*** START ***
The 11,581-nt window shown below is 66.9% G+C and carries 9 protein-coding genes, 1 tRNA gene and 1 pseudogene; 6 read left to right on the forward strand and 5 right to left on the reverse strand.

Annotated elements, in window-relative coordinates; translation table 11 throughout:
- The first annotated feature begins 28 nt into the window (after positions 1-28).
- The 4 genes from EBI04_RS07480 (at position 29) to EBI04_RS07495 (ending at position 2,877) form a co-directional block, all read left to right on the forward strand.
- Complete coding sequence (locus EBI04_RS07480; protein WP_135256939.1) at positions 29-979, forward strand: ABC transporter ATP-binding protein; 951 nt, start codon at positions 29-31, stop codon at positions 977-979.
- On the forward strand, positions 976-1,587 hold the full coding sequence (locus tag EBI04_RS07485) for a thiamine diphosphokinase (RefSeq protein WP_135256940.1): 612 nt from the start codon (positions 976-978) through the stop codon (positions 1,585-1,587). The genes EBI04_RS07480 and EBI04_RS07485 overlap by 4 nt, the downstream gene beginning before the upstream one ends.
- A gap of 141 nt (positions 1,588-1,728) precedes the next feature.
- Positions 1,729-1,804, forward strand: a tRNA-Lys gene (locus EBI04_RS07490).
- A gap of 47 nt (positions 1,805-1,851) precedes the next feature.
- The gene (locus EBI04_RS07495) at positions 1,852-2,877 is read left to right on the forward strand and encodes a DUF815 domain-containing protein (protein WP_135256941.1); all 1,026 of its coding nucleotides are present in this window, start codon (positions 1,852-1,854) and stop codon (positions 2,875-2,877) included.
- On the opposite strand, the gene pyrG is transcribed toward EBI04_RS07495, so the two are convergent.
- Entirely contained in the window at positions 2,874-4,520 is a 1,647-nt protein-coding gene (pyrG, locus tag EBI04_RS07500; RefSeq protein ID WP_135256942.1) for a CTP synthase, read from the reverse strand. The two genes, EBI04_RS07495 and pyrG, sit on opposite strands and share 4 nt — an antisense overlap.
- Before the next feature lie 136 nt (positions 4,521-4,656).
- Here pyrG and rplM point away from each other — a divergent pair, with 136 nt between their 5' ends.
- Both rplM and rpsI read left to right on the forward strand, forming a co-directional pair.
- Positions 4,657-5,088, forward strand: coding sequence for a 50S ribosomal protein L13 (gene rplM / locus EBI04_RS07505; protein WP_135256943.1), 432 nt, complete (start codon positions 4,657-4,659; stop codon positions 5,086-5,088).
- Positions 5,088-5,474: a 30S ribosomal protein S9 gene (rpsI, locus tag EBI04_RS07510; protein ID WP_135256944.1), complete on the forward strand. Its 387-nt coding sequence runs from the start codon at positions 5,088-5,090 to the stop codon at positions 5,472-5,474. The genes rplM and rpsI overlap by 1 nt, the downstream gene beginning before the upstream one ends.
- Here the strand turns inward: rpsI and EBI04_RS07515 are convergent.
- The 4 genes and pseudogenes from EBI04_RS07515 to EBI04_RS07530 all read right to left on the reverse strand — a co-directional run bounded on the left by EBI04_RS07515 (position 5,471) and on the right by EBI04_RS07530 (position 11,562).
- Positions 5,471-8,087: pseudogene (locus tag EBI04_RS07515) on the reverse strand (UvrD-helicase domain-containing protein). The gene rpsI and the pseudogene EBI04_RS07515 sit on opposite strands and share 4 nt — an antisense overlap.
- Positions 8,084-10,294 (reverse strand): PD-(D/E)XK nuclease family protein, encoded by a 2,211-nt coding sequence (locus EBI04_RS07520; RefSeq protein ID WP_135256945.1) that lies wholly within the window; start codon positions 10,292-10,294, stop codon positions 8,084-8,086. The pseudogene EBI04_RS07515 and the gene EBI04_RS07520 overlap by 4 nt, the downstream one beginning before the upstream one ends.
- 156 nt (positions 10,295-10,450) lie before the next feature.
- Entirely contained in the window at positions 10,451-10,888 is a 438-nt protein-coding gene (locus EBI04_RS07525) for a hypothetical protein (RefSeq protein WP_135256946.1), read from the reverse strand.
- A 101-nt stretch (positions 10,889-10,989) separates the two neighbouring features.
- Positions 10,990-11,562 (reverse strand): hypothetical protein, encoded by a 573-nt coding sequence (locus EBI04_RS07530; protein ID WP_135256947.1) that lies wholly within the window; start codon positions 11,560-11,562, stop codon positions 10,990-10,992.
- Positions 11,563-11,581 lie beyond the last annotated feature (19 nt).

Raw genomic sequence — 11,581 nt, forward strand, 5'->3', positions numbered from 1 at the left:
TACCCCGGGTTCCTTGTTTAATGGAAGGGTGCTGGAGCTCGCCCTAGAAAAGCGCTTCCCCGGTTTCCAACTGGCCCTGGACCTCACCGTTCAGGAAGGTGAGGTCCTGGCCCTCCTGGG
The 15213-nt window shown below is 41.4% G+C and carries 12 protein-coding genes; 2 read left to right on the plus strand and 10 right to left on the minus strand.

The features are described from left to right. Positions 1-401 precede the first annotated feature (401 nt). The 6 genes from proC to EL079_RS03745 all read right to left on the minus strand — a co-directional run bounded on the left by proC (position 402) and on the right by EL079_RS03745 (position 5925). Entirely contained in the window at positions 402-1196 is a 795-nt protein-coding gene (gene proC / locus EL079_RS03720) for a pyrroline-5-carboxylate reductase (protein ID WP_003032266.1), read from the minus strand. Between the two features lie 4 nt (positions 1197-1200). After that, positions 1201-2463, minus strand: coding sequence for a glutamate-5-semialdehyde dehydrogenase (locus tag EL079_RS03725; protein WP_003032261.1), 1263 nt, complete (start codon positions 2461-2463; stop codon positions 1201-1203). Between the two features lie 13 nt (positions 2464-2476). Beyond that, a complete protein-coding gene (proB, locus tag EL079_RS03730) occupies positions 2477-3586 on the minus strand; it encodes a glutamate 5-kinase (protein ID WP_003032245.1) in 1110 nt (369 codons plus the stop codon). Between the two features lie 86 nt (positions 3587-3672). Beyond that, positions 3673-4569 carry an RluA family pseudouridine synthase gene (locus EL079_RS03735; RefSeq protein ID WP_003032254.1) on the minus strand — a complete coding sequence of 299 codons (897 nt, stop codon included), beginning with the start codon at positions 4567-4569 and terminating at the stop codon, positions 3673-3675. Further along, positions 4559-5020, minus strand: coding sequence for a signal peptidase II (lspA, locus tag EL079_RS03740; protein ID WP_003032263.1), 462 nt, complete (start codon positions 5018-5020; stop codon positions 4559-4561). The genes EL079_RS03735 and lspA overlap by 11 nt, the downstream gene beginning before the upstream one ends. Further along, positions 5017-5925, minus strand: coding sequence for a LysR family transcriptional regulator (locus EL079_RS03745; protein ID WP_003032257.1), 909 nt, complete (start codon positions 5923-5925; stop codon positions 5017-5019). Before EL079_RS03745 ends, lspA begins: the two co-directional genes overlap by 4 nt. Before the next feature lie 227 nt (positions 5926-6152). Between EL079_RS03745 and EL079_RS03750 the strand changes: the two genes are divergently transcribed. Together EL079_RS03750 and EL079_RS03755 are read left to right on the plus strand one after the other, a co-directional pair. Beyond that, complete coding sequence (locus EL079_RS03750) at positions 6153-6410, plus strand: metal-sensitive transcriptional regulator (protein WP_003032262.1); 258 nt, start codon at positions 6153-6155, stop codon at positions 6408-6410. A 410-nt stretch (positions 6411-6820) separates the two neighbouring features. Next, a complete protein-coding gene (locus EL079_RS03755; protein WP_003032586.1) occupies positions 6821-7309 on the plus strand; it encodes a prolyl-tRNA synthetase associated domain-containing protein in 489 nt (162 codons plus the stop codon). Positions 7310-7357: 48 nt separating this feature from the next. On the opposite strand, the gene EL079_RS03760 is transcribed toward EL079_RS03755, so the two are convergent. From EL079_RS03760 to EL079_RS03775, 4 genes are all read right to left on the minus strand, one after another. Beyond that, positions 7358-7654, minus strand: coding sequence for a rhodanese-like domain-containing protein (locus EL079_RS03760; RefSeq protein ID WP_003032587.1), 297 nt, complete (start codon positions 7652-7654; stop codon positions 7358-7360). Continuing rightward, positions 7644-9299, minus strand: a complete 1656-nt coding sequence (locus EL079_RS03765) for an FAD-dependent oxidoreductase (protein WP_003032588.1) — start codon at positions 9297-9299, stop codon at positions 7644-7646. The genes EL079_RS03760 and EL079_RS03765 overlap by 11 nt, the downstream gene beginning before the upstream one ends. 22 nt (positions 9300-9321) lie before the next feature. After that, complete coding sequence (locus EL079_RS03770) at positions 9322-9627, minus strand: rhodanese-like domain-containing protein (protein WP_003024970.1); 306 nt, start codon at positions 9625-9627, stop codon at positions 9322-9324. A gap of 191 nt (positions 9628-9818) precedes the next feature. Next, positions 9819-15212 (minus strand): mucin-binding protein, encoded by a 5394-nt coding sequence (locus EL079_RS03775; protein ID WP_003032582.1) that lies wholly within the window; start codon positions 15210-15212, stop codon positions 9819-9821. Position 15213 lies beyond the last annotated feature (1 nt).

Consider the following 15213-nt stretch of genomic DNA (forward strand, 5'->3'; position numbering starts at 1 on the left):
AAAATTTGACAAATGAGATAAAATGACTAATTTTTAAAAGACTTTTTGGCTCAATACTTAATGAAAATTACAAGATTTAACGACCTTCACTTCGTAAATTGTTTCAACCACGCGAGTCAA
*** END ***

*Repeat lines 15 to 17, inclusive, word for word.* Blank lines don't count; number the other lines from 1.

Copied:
- Both rplM and rpsI read left to right on the forward strand, forming a co-directional pair.
- Positions 4,657-5,088, forward strand: coding sequence for a 50S ribosomal protein L13 (gene rplM / locus EBI04_RS07505; protein WP_135256943.1), 432 nt, complete (start codon positions 4,657-4,659; stop codon positions 5,086-5,088).
- Positions 5,088-5,474: a 30S ribosomal protein S9 gene (rpsI, locus tag EBI04_RS07510; protein ID WP_135256944.1), complete on the forward strand. Its 387-nt coding sequence runs from the start codon at positions 5,088-5,090 to the stop codon at positions 5,472-5,474. The genes rplM and rpsI overlap by 1 nt, the downstream gene beginning before the upstream one ends.